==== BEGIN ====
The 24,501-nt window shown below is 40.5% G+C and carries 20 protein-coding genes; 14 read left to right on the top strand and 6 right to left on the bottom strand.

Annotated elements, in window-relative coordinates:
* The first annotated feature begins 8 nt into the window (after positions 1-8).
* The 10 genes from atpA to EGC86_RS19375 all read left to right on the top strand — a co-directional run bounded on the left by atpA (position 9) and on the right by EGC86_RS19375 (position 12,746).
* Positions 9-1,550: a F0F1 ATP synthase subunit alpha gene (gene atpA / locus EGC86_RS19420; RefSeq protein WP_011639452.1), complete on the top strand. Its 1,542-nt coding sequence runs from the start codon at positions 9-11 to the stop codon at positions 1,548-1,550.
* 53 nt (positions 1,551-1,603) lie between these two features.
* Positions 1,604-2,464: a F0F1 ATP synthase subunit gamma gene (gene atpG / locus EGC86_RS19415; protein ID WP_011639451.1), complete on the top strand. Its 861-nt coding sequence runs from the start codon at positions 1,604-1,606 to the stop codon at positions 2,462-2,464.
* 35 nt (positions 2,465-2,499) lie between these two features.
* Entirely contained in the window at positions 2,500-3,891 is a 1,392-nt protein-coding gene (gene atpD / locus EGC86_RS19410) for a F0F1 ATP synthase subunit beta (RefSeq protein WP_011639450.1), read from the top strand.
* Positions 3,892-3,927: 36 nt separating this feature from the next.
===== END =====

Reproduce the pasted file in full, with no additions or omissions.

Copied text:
The 24,501-nt window shown below is 40.5% G+C and carries 20 protein-coding genes; 14 read left to right on the top strand and 6 right to left on the bottom strand.

Annotated elements, in window-relative coordinates:
* The first annotated feature begins 8 nt into the window (after positions 1-8).
* The 10 genes from atpA to EGC86_RS19375 all read left to right on the top strand — a co-directional run bounded on the left by atpA (position 9) and on the right by EGC86_RS19375 (position 12,746).
* Positions 9-1,550: a F0F1 ATP synthase subunit alpha gene (gene atpA / locus EGC86_RS19420; RefSeq protein WP_011639452.1), complete on the top strand. Its 1,542-nt coding sequence runs from the start codon at positions 9-11 to the stop codon at positions 1,548-1,550.
* 53 nt (positions 1,551-1,603) lie between these two features.
* Positions 1,604-2,464: a F0F1 ATP synthase subunit gamma gene (gene atpG / locus EGC86_RS19415; protein ID WP_011639451.1), complete on the top strand. Its 861-nt coding sequence runs from the start codon at positions 1,604-1,606 to the stop codon at positions 2,462-2,464.
* 35 nt (positions 2,465-2,499) lie between these two features.
* Entirely contained in the window at positions 2,500-3,891 is a 1,392-nt protein-coding gene (gene atpD / locus EGC86_RS19410) for a F0F1 ATP synthase subunit beta (RefSeq protein WP_011639450.1), read from the top strand.
* Positions 3,892-3,927: 36 nt separating this feature from the next.